"We desperately now, in the face of sea level rise, need wetlands to protect our shoreline."
SAN FRANCISCO (KGO) -- It's a growing threat that sneaks in with the tide. Sea levels here in the Bay Area are expected to rise by a foot or more over the next several decades, potentially overwhelming levees and seawalls around the Bay.
But now an environmental group says one of the most powerful weapons we have to fight back, is being literally, thrown away.
"There are these giant machines that go out and basically dredge out the channels, so the big ships can come into Oakland and Stockton and other parts of our estuary. So all of that material could be reused," explains Letitia Grenier of the San Francisco Estuary Institute.
Grenier's talking about the tons of sediment that are dredged out of the Bay every year and barged out sea, or dumped in deep water. Instead, the group argues that sediment could be the perfect solution to bolster the wetlands that surround the Bay.
First, it helps to understand that the wetlands play a critical role in absorbing the surges in Bay tides. But to survive, they need to literally rise along with the sea level.
"What you want over time is for all that shoreline protection that the wetlands are providing to be building up naturally, really at no cost to you if they have enough sediment," says Grenier.
But researchers say, changes in places like the Sacramento-San Joaquin Delta and the Sierra watershed have modified the flows of sediment that act as a kind of adjustable flooring for wetlands. Now, in a new report, they're encouraging State and Federal officials, along with the Army Corp of engineers, to beginning using Bay sediment to make up the difference.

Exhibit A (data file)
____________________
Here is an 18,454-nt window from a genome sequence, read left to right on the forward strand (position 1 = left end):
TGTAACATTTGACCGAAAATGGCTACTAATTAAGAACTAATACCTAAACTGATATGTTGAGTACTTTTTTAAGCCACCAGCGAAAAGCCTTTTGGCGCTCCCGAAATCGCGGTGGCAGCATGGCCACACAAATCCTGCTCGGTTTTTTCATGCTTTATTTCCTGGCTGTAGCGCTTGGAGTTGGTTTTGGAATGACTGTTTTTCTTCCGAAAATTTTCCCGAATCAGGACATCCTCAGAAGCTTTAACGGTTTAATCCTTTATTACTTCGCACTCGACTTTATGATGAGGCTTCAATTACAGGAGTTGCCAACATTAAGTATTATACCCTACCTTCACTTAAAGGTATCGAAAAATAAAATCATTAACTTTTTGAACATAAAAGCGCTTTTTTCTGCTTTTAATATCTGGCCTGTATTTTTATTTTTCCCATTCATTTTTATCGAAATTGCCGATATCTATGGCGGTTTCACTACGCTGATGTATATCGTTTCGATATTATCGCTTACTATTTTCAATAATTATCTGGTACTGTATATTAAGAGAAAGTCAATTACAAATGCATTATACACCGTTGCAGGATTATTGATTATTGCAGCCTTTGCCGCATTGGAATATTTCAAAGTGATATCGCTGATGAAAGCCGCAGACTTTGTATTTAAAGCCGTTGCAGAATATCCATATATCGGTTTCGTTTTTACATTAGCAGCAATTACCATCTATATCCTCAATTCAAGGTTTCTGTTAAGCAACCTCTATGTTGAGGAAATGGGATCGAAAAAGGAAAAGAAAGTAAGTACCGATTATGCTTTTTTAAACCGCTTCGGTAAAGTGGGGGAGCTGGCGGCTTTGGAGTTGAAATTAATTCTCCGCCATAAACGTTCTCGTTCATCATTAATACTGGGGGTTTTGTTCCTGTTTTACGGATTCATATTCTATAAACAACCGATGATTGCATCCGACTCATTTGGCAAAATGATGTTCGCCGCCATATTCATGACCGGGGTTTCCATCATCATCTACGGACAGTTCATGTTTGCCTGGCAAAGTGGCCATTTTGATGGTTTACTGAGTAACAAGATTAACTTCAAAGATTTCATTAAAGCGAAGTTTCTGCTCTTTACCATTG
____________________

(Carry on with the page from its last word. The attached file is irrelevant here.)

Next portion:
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We desperately now, in the face of sea level rise, need wetlands to protect our shoreline," says the Grenier's colleague Warner Chabot.
The Federal government already spends tens of millions of dollars a year dredging the Bay's shipping channels and has historically focused on the most cost effective disposal options. But the new report argues that cost increases could be off-set by lessening storm damage and the need for major levee building.
"We have literally billions of dollars in vulnerable communities, and shoreline infrastructure assets from airports, freeways, water treatment plants, that are now suddenly at risk," Chabot argues.
They say sediment has already been used successfully in smaller, targeted restoration projects. And by broadening the strategy, they believe we could potentially turn an expensive waste product, into a valuable tool to protect San Francisco Bay. While the threat might seem slow moving to some, some models suggest that the California coast could face more than a seven foot rise in sea levels by the end of the century.